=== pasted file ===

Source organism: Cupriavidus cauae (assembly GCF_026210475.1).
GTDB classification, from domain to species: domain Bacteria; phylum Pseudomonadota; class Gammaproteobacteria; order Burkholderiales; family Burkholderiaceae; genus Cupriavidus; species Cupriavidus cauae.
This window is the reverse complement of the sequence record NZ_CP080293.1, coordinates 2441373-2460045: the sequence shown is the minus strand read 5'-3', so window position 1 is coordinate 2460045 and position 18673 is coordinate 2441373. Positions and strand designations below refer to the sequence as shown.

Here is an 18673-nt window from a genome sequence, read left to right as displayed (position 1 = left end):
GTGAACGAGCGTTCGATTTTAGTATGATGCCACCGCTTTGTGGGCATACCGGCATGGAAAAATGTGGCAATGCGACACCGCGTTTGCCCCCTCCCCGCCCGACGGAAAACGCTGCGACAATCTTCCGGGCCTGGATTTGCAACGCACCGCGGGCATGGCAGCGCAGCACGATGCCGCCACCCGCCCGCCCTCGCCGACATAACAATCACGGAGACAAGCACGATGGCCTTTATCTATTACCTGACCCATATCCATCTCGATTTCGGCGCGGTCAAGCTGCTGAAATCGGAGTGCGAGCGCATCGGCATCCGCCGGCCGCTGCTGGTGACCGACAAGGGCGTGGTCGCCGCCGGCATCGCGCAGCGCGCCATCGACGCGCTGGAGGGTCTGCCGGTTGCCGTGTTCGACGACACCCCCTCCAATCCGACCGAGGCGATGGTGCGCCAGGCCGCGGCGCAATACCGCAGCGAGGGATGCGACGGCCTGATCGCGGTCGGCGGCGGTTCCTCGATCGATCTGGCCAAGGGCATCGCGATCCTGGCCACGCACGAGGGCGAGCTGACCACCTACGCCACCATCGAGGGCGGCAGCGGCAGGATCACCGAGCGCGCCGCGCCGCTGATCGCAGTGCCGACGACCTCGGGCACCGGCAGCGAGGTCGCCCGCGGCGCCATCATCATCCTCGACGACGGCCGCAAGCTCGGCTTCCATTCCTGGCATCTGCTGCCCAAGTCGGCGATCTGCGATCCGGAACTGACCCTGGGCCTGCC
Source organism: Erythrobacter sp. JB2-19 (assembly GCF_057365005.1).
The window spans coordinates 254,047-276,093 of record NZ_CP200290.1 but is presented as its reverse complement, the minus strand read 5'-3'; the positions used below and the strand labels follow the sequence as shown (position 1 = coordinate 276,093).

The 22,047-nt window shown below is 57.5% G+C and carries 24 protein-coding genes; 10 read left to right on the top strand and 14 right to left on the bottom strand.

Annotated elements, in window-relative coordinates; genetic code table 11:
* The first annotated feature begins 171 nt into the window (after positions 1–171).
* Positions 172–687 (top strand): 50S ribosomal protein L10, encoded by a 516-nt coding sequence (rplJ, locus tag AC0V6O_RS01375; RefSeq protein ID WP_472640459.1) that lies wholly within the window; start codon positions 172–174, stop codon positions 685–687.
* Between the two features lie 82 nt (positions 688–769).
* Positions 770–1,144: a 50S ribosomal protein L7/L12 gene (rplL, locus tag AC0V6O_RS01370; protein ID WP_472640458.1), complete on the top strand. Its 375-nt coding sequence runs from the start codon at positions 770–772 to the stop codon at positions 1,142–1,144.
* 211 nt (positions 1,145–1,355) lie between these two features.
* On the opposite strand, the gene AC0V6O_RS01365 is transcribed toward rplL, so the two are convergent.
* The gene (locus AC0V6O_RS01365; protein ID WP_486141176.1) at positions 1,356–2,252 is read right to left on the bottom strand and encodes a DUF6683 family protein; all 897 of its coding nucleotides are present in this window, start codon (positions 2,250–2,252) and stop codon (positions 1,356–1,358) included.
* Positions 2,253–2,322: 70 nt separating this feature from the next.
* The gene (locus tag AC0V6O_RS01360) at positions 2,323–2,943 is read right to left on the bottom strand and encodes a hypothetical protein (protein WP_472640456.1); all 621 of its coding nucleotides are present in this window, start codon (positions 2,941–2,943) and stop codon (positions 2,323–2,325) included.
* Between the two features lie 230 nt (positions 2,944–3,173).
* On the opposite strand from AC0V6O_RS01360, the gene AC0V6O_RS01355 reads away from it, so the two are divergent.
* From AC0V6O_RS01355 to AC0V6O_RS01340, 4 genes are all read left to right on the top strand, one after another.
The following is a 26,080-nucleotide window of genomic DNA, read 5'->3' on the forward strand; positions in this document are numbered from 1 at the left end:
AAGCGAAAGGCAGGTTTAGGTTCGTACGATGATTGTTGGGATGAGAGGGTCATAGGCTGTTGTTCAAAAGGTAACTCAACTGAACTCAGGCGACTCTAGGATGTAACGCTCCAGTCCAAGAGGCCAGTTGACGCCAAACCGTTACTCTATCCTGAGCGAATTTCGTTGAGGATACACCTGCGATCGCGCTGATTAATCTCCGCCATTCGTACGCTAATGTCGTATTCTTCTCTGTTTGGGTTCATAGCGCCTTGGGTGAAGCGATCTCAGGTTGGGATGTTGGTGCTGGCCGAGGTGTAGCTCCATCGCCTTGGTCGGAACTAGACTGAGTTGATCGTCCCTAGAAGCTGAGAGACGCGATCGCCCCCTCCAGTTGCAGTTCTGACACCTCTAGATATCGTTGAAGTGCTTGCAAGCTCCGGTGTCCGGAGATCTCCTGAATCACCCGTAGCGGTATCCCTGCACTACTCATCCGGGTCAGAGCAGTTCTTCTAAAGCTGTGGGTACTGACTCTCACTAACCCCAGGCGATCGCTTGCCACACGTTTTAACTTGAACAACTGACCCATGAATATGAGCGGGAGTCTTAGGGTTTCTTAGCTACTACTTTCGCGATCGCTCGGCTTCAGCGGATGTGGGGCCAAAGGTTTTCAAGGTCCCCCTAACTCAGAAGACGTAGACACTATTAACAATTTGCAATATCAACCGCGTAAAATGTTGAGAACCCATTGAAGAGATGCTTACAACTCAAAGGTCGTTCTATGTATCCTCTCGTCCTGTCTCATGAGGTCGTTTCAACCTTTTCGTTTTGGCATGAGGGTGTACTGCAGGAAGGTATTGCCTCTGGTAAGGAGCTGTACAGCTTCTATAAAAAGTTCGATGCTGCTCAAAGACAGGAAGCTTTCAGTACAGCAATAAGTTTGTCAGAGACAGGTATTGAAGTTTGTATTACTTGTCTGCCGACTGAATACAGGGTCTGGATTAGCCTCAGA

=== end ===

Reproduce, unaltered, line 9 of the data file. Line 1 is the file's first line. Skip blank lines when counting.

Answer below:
Annotated elements, in window-relative coordinates; genetic code table 11: